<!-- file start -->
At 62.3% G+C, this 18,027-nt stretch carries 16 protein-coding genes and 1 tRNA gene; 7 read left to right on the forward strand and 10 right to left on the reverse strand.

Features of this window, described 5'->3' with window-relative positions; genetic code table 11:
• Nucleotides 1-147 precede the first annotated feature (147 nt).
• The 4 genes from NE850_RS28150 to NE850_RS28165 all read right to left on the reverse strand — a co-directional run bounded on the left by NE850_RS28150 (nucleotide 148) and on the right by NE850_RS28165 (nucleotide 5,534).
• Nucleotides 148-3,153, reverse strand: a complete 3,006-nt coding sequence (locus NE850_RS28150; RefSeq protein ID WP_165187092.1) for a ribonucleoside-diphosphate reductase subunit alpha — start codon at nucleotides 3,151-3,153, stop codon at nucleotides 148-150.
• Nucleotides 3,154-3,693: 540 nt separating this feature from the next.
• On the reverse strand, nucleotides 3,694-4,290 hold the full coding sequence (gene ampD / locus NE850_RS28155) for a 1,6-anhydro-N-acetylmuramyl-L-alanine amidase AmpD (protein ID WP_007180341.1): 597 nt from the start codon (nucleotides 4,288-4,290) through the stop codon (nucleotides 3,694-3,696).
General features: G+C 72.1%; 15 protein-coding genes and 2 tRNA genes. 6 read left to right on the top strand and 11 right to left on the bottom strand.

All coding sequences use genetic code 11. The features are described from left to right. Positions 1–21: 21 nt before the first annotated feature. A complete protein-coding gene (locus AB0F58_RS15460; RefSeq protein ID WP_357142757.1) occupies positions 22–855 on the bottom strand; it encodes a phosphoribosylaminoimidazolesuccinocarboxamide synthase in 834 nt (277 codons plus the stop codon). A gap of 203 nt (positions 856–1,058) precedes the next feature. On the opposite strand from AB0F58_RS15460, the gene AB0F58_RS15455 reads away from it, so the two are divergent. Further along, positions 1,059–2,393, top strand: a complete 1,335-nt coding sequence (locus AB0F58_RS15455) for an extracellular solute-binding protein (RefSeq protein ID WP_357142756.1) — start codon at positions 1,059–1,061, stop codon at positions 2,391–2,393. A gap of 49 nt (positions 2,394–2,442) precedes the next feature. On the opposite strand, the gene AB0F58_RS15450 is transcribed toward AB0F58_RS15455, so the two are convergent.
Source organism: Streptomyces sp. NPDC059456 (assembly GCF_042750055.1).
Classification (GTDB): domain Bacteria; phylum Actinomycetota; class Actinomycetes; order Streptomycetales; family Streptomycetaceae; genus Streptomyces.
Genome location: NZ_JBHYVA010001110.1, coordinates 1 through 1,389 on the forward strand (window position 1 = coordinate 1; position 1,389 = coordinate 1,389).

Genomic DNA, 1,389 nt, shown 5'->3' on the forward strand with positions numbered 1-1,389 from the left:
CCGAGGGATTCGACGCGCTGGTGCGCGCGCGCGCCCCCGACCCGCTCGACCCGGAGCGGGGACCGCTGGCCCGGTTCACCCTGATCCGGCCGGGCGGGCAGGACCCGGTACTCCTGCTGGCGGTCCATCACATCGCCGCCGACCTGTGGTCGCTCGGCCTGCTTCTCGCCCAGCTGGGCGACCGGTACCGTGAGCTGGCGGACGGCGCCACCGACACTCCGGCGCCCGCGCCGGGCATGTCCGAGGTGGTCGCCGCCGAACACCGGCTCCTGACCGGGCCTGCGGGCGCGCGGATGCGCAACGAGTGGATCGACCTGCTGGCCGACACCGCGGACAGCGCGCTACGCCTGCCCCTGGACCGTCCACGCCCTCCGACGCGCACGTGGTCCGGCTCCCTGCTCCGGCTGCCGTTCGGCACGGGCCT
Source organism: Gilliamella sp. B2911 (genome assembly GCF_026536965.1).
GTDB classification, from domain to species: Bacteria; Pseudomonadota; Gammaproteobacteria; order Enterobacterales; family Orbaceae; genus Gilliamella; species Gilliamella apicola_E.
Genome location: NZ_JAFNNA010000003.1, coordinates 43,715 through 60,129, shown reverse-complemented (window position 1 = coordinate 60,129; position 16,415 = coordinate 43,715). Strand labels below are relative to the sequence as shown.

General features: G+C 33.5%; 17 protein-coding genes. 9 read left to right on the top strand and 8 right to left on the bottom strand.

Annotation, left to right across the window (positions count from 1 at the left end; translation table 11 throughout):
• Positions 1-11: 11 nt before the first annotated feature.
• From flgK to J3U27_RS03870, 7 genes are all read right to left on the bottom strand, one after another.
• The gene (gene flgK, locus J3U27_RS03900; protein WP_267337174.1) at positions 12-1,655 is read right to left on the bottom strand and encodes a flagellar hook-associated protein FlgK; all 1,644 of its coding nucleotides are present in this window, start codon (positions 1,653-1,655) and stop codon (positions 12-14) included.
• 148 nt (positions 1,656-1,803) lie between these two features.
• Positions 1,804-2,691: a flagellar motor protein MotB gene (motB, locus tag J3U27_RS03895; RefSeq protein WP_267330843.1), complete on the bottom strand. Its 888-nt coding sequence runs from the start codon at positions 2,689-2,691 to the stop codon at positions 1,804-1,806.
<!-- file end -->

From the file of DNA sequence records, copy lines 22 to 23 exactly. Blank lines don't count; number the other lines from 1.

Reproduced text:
• The gene (gene flgK, locus J3U27_RS03900; protein WP_267337174.1) at positions 12-1,655 is read right to left on the bottom strand and encodes a flagellar hook-associated protein FlgK; all 1,644 of its coding nucleotides are present in this window, start codon (positions 1,653-1,655) and stop codon (positions 12-14) included.
• 148 nt (positions 1,656-1,803) lie between these two features.